Linked Questions

51
votes
3answers
16k views

Prove that $\prod_{k=1}^{n-1}\sin\frac{k \pi}{n} = \frac{n}{2^{n-1}}$

Using $\text{n}^{\text{th}}$ root of unity $$\large\left(e^{\frac{2ki\pi}{n}}\right)^{n} = 1$$ Prove that $$\prod_{k=1}^{n-1}\sin\frac{k \pi}{n} = \frac{n}{2^{n-1}}$$
7
votes
4answers
2k views

How do basis functions work?

Hopefully this isn't too broad of a question. I recently had it explained to me that the discrete Fourier transform was really a change in basis (thus the "dot product" like look of the sigma with ...
8
votes
4answers
152 views

Determinant of a $4 \times 4$ matrix $A$ and $(\det(A))^5$

Calculate $\det(A)$ and $\det(A)^5$: $$A= \begin{bmatrix}a&a&a&a\\a&b&b&b\\a&b&c&c\\a&b&c&d\end{bmatrix}$$ I found $\det A$ with Laplace expansion: $$a(...
4
votes
1answer
2k views

Autocorrelation of a Wiener Process proof

Given a Wiener process X, how do I prove this? $R_x(s,t) = E[X(s)X(t)] = min(s,t)$ There seems to be a trick with dividing to two cases of $s<t$ and $s>t$, but I can't figure out how this ...
8
votes
2answers
153 views

Proving that ${n+3\choose 3} =\frac{n+2}{2}\sum_{k=1}^{n+1}\csc^2\frac{k\pi}{n+2}$

Fancy physics predicts the equality $${n+3\choose 3} =\frac{n+2}{2}\;\sum_{k=1}^{n+1}\csc^2\frac{k\pi}{n+2}$$ which I can check (numerically and symbolically) for small $n$, but cannot prove for every ...
3
votes
5answers
426 views

An “isomorphism” between continuous and discrete mathematics

First of all, I should inform everyone that I am not a mathematician and my question might sound not at all rigorous or maybe even absurd to many of you. But I have been thinking about this problem ...
1
vote
1answer
820 views

Orthogonality of discrete sine functions

can somebody provide a proof of the attached result ? (excerpt from a thesis document). It seemed obvious but I got lost in the calculations. Many thanks Gerald orthogonality of discrete sine ...
0
votes
1answer
587 views

Diagonal approximation of the inverse of a sparse matrix

Given a large sparse matrix $\Sigma$, I want to find a (block) diagonal matrix $\Omega$ which approximates $\Sigma^{-1}$. In this specific problem, we know that $\Sigma$ is a block tridiagonal matrix....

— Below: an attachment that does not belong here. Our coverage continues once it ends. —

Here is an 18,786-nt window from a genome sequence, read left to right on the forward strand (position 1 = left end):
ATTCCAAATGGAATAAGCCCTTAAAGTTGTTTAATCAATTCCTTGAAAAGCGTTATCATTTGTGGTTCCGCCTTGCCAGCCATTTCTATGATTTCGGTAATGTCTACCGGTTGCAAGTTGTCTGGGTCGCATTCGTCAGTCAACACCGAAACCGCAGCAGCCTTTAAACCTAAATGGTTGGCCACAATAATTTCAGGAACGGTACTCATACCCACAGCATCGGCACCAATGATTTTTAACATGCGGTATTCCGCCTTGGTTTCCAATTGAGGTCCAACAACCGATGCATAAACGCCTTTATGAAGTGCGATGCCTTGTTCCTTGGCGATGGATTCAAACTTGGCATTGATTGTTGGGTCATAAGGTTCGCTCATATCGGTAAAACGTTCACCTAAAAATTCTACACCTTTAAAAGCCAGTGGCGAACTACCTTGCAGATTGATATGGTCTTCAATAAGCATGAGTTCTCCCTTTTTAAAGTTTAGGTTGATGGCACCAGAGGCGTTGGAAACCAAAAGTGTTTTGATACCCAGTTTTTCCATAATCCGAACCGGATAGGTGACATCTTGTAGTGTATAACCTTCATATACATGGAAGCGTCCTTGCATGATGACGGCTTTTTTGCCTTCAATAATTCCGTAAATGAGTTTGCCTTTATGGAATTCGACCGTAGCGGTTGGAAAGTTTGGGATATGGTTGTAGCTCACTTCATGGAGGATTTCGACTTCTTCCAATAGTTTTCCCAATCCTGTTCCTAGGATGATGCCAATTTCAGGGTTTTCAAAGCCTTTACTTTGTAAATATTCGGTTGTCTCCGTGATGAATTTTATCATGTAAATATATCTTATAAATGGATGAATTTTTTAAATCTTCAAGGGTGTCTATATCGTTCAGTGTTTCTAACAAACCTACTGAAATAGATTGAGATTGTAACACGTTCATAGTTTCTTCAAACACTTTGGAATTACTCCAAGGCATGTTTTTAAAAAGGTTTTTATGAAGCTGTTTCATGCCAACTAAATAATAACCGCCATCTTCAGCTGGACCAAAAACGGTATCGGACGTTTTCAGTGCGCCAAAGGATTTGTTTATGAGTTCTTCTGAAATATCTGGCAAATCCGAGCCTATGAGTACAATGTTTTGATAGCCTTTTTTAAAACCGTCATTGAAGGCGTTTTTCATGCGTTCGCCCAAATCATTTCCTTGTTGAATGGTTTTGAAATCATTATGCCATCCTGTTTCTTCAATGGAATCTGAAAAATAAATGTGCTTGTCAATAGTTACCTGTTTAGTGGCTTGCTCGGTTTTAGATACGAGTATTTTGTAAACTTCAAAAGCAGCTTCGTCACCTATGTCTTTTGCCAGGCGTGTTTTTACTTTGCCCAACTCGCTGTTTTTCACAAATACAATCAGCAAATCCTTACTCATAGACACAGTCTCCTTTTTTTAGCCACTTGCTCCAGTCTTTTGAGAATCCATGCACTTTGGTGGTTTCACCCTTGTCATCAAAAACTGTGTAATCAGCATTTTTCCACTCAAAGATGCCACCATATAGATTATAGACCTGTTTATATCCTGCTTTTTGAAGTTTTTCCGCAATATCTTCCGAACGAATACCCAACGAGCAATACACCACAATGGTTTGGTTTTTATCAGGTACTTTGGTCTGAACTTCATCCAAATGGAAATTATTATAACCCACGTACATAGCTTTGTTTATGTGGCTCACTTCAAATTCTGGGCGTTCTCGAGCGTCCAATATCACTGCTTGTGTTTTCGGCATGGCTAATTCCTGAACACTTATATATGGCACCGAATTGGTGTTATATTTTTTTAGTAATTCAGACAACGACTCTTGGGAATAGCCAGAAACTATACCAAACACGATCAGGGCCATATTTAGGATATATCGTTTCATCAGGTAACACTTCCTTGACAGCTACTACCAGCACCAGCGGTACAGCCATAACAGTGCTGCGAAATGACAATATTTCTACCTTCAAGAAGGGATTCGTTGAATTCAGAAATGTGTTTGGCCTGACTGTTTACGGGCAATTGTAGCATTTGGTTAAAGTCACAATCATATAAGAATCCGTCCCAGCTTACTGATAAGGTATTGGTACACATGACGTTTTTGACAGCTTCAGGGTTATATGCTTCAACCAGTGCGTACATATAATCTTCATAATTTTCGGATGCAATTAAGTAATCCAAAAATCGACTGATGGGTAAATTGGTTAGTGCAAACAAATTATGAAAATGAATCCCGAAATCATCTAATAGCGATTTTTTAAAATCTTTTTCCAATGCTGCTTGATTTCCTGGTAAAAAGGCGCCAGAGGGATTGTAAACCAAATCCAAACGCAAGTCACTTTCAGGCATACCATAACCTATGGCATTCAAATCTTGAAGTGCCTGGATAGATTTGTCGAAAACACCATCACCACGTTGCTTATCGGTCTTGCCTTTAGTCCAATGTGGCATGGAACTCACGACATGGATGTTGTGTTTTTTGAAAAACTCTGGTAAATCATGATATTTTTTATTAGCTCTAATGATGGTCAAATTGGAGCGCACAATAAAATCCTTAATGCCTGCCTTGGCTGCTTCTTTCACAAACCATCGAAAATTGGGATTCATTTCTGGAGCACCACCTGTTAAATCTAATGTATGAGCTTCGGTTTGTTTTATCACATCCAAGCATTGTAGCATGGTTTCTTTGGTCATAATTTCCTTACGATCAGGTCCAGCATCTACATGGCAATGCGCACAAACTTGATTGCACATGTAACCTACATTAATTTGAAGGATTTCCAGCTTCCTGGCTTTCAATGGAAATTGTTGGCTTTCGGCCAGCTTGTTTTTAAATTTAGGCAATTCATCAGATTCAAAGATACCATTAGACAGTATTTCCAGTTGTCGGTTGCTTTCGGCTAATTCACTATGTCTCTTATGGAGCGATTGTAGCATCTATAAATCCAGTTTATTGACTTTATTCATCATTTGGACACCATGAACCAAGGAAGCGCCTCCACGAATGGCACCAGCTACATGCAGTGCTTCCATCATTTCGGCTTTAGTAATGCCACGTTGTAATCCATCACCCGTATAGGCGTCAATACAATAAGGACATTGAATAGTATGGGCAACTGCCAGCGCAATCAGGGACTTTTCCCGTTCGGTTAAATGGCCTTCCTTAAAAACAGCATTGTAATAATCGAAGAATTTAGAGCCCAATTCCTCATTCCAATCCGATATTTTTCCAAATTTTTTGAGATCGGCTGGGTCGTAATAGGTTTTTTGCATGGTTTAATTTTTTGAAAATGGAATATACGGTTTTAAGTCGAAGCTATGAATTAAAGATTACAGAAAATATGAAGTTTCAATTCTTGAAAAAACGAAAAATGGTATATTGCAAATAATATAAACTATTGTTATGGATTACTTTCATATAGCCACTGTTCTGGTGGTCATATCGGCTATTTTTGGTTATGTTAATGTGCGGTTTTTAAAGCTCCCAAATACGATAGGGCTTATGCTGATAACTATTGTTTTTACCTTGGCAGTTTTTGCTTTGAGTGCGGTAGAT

2
votes
2answers
177 views

Find the spectrum of a compact operator

Consider the (compact) operator $T:C([0,1],\mathbb{R})\rightarrow C([0,1],\mathbb{R})$ s.t. \begin{equation} T(f)(x)=\int_0^1\min\{x,y\} f(y)dy \; . \end{equation} How could one find its spectrum? I ...
2
votes
2answers
58 views

Logistic function: where does it come from?

I read the book titled "Seventeen Equations that Changed the World" where it explains how the equation [A] $x_{t+1}=k \ x_t \cdot (1-x_t)$ where $x_t$ is the population of a certain species at ...
0
votes
0answers
122 views

A specific type of tridiagonal matrix?

$$\begin{bmatrix} 2 & -1 & 0 \\ -1 & 2 & -1 \\ 0 & -1 & 2 \end{bmatrix}$$ In a talk on positive definite matrices, Prof. Strang mentions that he remembers the eigenvalues of ...
1
vote
1answer
87 views

Find the limit of $x_{n+1} = \frac{1}{2} x_n ^ 2 - 1, n \ge 1, x_1 = 1/3$ [closed]

I’ve already found that the limit $L = 1+\sqrt{3}$ or $L=1-\sqrt{3}$. Since this sequence does not totally an increasing sequence or decreasing sequence, it’s hard for me to except a root. Can anybody ...
0
votes
2answers
61 views

How do I intuitively process what's physically going on with the Planar Laplace/Poisson equations?

By definition the PDEs are used to model equilibrium phenomena, involving only spatial variables. Say for example I was given the two-dimensional Laplace equation,$\frac{\partial^2 u}{\partial x^2}+\...
0
votes
1answer
66 views

When finding the spectrum of $(Ku)(x)=\int^1 _0 k(x,y)u(y) dy$, where does $\lambda u(x)=\int^x _0 yu(y) dy + x \int^1 _x u(y) dy$ come from?

The integral operator $K:L^2 ([0,1]) \to L^2([0,1])$ is defined by $$(Ku)(x)=\int^1 _0 k(x,y)u(y) dy$$ Where $k(x,y)=min\{x,y\}$ for $0 \leq x, y \leq 1$ When finding the spectrum ok $K$ we let $Ku=\...
0
votes
1answer
32 views

How to properly define the “discretization of a functional”?

In the derivation of the path integral formulation of quantum mechanics, most Physics books end up finding the following (or similar) expression: $$K(q',t';q,t)=\lim_{N\to \infty}\int\left[\prod_{k=1}...

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